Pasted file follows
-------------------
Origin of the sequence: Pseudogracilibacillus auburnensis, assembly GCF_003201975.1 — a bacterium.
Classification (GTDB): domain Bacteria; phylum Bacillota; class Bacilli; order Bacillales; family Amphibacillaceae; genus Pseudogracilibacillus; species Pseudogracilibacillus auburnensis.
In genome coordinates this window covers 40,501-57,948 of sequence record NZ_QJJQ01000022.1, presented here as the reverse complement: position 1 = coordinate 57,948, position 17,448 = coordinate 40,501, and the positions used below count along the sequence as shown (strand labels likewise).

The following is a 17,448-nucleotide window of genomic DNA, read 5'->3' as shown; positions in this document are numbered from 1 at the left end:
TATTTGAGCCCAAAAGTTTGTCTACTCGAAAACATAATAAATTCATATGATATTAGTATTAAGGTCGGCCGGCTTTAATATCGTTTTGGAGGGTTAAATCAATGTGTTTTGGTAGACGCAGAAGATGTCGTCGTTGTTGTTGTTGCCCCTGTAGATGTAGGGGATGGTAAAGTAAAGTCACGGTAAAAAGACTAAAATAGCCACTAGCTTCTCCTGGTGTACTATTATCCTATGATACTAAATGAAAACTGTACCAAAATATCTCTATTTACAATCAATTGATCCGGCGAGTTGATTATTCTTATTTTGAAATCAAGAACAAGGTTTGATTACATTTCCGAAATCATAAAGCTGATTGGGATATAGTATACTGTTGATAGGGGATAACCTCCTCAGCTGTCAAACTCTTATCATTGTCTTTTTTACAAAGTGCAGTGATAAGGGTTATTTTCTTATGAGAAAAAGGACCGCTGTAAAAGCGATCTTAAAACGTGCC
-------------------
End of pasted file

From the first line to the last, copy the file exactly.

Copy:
Origin of the sequence: Pseudogracilibacillus auburnensis, assembly GCF_003201975.1 — a bacterium.
Classification (GTDB): domain Bacteria; phylum Bacillota; class Bacilli; order Bacillales; family Amphibacillaceae; genus Pseudogracilibacillus; species Pseudogracilibacillus auburnensis.
In genome coordinates this window covers 40,501-57,948 of sequence record NZ_QJJQ01000022.1, presented here as the reverse complement: position 1 = coordinate 57,948, position 17,448 = coordinate 40,501, and the positions used below count along the sequence as shown (strand labels likewise).

The following is a 17,448-nucleotide window of genomic DNA, read 5'->3' as shown; positions in this document are numbered from 1 at the left end:
TATTTGAGCCCAAAAGTTTGTCTACTCGAAAACATAATAAATTCATATGATATTAGTATTAAGGTCGGCCGGCTTTAATATCGTTTTGGAGGGTTAAATCAATGTGTTTTGGTAGACGCAGAAGATGTCGTCGTTGTTGTTGTTGCCCCTGTAGATGTAGGGGATGGTAAAGTAAAGTCACGGTAAAAAGACTAAAATAGCCACTAGCTTCTCCTGGTGTACTATTATCCTATGATACTAAATGAAAACTGTACCAAAATATCTCTATTTACAATCAATTGATCCGGCGAGTTGATTATTCTTATTTTGAAATCAAGAACAAGGTTTGATTACATTTCCGAAATCATAAAGCTGATTGGGATATAGTATACTGTTGATAGGGGATAACCTCCTCAGCTGTCAAACTCTTATCATTGTCTTTTTTACAAAGTGCAGTGATAAGGGTTATTTTCTTATGAGAAAAAGGACCGCTGTAAAAGCGATCTTAAAACGTGCC